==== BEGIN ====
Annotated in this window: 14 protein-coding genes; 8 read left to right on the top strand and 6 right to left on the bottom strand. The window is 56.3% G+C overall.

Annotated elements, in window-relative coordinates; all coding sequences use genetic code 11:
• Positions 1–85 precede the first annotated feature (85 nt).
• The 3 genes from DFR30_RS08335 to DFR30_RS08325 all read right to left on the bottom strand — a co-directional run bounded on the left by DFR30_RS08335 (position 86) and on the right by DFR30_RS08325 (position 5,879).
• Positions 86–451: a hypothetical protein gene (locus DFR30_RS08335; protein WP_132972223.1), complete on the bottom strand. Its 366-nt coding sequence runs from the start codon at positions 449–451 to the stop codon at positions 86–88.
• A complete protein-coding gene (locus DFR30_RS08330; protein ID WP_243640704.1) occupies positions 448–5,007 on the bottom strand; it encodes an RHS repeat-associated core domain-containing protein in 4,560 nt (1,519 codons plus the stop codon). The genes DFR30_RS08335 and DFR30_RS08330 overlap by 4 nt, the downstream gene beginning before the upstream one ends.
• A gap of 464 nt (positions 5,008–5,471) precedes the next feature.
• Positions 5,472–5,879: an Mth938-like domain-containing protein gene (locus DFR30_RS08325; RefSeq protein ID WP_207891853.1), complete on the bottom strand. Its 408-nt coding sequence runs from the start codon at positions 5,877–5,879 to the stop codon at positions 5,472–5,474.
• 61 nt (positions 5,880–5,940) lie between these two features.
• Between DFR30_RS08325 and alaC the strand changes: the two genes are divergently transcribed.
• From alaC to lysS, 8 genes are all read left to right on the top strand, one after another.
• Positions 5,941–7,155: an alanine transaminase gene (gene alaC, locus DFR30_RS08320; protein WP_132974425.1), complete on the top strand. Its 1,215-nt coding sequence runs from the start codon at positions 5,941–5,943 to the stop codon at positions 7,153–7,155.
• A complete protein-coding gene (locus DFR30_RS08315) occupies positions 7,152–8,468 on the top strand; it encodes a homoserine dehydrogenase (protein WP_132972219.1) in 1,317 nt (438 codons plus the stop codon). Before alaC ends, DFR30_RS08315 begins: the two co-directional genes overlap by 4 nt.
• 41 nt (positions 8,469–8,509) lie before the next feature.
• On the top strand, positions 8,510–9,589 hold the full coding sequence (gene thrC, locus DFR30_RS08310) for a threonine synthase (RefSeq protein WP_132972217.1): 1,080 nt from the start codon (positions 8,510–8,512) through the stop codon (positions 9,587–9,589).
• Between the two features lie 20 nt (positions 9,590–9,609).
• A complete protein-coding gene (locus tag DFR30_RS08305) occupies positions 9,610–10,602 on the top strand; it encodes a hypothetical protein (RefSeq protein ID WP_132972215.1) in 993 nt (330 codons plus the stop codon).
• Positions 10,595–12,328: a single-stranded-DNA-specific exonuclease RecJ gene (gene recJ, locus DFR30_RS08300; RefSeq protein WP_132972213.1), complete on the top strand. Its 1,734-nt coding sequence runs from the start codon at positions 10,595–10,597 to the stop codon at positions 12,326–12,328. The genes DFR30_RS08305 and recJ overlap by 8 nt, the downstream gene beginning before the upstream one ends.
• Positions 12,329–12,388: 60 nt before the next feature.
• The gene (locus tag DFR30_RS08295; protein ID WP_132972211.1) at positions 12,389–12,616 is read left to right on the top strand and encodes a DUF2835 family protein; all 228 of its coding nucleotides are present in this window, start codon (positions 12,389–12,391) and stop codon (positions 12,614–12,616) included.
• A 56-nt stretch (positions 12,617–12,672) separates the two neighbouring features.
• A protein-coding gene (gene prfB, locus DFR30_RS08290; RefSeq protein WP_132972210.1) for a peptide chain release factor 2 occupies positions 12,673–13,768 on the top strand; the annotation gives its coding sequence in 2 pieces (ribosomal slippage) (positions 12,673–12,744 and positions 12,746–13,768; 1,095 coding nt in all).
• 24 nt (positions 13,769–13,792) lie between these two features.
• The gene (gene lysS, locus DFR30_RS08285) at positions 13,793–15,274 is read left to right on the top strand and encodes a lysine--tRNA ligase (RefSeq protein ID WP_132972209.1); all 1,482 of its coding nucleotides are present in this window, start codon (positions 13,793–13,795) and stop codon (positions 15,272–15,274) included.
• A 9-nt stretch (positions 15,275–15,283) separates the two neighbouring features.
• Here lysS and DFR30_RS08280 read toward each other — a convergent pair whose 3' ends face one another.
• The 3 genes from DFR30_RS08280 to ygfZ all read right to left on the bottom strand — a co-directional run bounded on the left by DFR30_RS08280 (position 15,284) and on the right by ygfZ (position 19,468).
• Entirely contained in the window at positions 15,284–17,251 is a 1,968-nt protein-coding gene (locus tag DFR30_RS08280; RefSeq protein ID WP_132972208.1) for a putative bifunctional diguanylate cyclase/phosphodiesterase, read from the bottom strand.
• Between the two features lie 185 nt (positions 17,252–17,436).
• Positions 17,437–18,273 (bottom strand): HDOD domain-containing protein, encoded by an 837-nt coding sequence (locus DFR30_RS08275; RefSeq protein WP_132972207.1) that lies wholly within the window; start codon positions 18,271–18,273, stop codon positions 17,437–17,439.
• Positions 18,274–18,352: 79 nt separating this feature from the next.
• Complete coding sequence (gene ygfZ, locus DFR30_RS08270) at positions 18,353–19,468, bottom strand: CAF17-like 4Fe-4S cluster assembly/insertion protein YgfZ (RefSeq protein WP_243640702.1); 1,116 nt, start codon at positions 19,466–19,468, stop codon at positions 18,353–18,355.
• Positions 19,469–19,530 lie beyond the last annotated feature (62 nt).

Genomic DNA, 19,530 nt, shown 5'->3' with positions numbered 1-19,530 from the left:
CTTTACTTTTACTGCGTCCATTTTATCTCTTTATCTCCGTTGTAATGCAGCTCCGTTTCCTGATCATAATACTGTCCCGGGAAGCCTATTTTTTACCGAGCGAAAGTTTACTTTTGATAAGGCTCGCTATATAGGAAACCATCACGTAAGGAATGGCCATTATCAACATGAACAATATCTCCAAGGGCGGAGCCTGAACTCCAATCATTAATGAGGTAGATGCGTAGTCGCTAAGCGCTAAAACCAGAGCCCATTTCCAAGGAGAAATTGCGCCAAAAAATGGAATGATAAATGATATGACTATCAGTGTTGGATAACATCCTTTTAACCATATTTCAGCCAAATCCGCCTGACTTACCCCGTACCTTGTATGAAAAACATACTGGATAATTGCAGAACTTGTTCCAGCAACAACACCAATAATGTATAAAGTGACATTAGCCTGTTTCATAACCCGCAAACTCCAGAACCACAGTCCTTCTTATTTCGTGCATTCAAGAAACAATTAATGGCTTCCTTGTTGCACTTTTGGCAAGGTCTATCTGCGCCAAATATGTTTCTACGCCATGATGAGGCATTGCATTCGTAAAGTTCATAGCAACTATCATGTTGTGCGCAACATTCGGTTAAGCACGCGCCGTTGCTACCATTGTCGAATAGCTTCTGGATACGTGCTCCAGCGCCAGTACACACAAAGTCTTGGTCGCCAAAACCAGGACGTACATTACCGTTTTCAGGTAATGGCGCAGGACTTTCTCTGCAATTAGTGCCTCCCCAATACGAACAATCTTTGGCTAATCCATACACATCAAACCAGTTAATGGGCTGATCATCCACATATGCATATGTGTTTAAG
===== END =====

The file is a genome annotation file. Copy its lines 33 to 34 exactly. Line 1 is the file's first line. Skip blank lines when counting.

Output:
• Positions 19,469–19,530 lie beyond the last annotated feature (62 nt).

Genomic DNA, 19,530 nt, shown 5'->3' with positions numbered 1-19,530 from the left: